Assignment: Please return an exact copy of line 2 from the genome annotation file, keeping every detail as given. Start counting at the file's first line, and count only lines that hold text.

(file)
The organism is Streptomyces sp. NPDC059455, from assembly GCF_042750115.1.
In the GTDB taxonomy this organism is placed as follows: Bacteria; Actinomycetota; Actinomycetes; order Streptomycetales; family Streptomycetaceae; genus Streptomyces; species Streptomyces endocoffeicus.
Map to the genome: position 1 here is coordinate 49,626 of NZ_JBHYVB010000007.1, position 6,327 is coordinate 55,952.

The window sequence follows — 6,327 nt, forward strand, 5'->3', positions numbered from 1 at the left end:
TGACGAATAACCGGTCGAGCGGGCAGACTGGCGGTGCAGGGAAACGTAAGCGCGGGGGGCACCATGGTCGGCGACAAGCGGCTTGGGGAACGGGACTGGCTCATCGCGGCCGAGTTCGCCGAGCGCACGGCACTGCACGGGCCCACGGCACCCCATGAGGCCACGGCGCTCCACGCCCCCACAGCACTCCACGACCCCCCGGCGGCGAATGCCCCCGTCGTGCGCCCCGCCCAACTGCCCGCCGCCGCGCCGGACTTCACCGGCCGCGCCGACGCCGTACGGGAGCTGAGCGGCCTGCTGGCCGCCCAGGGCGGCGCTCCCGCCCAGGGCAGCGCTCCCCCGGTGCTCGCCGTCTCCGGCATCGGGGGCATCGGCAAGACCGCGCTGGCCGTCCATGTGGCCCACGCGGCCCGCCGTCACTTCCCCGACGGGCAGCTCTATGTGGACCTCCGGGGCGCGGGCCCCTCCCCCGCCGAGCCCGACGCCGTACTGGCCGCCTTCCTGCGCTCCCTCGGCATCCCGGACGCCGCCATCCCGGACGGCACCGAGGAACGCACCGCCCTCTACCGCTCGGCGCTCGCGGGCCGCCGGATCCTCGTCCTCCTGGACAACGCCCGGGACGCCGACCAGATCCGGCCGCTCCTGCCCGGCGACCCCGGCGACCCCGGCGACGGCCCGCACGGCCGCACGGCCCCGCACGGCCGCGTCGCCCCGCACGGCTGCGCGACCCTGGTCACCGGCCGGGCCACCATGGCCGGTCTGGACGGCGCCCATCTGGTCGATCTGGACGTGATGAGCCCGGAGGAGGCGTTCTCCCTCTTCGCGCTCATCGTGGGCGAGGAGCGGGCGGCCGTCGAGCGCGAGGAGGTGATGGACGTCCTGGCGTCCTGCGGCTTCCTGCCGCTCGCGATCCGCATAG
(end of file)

In the GTDB taxonomy this organism is placed as follows: Bacteria; Actinomycetota; Actinomycetes; order Streptomycetales; family Streptomycetaceae; genus Streptomyces; species Streptomyces endocoffeicus.